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National Sphinx prize sweet for West Valley violinist

As a kid, West Valley native Bryan Hernandez-Luch dreamed of becoming a concert violinist. Now, it looks as if that dream just might come true.

As first prizewinner of the Sphinx Competition, Hernandez-Luch is on his way to solo with the New York Philharmonic, Cleveland Orchestra, Seattle Symphony, Boston Symphony and Pittsburgh Symphony, to name a few.

The triumph is particularly sweet because he is a violinist who has beaten the odds. Of Peruvian descent, Hernandez-Luch is one of few Hispanics successful at developing a career in classical music.

He began violin lessons at the age of 6, with the support and help of his grandparents, Hernandez-Luch said during a telephone interview from New York. "I remember my grandfather asking me if I wanted to take violin lessons, kind of out of the blue. It sounded exciting to me and I said, 'Yeah, I would love to.'"

By the time he was 15, Hernandez-Luch had soloed with the Utah Symphony and was beginning to consider music as a profession. "I began realizing that I was putting in so much time and effort into this music-making, and it was enjoyable for me. But (in high school) I began to look at it more seriously in terms of where I'd be attending college and what type of scholarship I'd receive.

"It turned into a great vessel for me, to receive an education and to excel at something excellent."

Hernandez-Luch spent some time as a student at both Brigham Young University and the University of Utah, free-lancing as a recording artist and as a substitute Utah Symphony player. He eventually transferred to the Manhattan School of Music, where is continuing his studies.

Although Hernandez-Luch originally set out to become a soloist, he said that his vision has shifted to one of concertmaster of a major symphony orchestra. Winning the Sphinx competition, however, has given him a taste of fulfillment of his original dream. Because the Sphinx organization is set up specifically for Hispanic and African-American musicians, Hernandez-Luch says that being Hispanic has — for once — stacked the odds in his favor.

According to the Detroit Free Press, only 3 percent of U.S. symphony orchestras include African-American or Hispanic musicians. On the other hand, the 2,000 Census revealed that 25 percent of the population is either black or Hispanic.

"I think that ethnic minorities aren't given the opportunity to do music from an early age because it's looked at as a non-lucrative career," said Hernandez-Luch. "In this day and age, people just want to put some bread on the table. I don't think the arts is the first place anyone looks when they want to make money, since that's the realistic point of it.

"But if the person has the talent and the desire, there should be nothing to stop them from chasing their passions. The Sphinx organization provides those opportunities, and even more so, the encouragement to continue it along a musical path."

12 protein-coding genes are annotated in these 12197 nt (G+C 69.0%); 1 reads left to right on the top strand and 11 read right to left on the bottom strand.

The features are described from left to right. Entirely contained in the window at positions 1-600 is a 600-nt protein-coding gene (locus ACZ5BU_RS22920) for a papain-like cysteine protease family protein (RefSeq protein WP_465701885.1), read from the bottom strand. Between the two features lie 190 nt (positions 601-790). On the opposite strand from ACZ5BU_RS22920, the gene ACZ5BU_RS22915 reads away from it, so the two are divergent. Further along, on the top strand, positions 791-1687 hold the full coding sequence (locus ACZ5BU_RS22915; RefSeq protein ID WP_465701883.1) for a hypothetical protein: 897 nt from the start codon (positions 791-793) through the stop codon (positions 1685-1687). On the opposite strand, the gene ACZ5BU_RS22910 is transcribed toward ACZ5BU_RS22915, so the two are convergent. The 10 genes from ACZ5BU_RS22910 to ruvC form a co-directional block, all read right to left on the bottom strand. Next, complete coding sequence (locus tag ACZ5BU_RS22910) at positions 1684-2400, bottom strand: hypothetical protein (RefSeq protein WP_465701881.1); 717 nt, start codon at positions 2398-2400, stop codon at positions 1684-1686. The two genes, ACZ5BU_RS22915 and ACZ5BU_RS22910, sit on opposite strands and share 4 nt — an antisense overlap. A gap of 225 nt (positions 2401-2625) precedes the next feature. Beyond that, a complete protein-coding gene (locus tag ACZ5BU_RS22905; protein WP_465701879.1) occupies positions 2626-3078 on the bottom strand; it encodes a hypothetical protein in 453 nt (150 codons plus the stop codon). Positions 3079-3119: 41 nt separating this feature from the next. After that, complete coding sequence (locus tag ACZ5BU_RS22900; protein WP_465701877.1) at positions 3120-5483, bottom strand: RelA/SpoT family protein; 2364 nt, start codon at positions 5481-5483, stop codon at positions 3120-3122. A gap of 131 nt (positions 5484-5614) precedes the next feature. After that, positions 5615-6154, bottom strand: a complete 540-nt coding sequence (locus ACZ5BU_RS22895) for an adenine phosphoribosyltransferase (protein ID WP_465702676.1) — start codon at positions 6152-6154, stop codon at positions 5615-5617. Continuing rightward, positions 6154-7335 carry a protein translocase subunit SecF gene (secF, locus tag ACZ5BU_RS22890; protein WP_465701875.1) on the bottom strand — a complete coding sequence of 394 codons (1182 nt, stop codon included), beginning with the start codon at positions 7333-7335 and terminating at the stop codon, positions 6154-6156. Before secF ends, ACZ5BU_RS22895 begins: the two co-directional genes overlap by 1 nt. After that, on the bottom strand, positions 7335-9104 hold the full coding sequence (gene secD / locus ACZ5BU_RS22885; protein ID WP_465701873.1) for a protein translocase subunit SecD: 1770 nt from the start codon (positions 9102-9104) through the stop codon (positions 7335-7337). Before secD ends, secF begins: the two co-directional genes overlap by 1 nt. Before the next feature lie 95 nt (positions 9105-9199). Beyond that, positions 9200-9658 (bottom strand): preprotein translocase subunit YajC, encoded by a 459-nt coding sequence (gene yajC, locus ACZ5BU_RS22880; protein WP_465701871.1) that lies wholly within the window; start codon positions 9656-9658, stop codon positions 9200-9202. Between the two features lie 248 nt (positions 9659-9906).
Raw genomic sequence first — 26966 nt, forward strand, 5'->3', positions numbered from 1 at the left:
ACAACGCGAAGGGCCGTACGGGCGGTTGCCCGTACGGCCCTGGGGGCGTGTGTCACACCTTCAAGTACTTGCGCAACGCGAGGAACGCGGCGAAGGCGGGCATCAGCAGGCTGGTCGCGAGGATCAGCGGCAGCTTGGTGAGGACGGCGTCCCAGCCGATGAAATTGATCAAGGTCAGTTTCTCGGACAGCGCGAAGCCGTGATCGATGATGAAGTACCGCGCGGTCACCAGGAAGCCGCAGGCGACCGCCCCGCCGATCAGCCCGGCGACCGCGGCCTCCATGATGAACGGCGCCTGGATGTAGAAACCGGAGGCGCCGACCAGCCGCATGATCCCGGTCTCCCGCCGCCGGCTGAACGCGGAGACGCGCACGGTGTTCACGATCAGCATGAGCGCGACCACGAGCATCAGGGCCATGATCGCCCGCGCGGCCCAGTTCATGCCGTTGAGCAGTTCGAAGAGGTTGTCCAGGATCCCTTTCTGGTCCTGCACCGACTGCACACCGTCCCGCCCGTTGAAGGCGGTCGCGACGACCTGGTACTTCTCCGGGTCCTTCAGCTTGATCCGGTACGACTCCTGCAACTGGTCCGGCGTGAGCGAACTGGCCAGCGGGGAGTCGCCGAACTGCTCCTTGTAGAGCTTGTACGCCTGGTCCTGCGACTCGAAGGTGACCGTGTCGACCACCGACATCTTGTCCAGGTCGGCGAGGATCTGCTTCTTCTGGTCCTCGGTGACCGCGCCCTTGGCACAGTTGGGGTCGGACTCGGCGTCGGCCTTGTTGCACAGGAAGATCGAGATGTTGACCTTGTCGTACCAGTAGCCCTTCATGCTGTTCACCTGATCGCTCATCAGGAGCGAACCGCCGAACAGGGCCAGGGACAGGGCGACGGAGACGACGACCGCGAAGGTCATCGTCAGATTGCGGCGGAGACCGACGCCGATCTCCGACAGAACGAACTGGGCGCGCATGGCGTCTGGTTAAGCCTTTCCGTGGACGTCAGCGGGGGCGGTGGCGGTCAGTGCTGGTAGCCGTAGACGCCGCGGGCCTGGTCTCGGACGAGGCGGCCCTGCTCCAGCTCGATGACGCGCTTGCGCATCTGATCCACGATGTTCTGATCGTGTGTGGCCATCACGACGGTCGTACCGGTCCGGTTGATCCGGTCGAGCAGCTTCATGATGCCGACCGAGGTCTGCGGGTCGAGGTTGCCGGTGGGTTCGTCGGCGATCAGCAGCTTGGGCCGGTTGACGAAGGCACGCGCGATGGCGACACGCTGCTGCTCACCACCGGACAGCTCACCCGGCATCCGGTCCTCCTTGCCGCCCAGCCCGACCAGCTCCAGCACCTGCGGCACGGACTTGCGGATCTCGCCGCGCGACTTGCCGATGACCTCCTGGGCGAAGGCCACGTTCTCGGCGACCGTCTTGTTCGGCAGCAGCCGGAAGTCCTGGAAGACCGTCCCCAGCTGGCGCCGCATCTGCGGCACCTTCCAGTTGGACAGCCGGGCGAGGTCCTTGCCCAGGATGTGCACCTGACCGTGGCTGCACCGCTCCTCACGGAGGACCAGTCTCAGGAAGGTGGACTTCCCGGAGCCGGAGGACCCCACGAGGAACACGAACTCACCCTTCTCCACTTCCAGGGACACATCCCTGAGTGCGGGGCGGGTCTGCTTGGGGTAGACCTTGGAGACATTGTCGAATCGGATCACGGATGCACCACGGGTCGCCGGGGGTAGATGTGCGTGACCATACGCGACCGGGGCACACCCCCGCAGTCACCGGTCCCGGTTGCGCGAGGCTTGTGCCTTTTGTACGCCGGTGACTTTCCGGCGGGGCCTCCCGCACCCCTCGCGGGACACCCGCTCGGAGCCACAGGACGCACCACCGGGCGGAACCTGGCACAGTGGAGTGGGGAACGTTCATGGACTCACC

Founded in 1997, the Sphinx organization provides opportunities and support for Hispanic and blacks interested in pursuing a career in classical music. "I think the Sphinx organization is doing something rather incredible right now, and I can't think of a better time for the organization to be doing what it's doing. It's kind of a touchy subject, but it's too bad that it's a touchy subject. It's a dilemma, where many people don't know how to resolve the issue."

In addition to providing opportunities, the Sphinx organization is set up to give up-and-coming minority musicians a sense of community. "One of the biggest challenges I see in being a minority in music and trying to succeed is that it's not very encouraging." He added that it's daunting "to look around and realize that you're different than everybody else, and, basically, you're fighting all of the odds to get where you're going."

Hernandez-Luch said that he never felt that he was discriminated against, and that race is probably more of an issue for other minorities. "I think it's encouraging for other minorities to see somebody up there of their same race succeeding.

"When I was a kid, I remember sitting in a Utah Symphony concert, and I saw a man play — Omar Olivera — was soloing with the orchestra. And I knew that's what I wanted to do. I wanted to solo."

In his case, Hernandez-Luch believes that being Hispanic has helped him along his career path. "With the cutthroat music world, anything that can help set yourself apart is going to be a benefit to you. I've noticed that I am different. I am of Peruvian heritage. Especially growing up in Salt Lake, you realize that. But I wouldn't ever say it's been an obstacle for me."

Now he says that his only worry is being showcased as "the Spanish string player," with race and not talent being the primary issue at hand. If that does happen, however, he hopes that his playing will speak for itself and make the race issue irrelevant.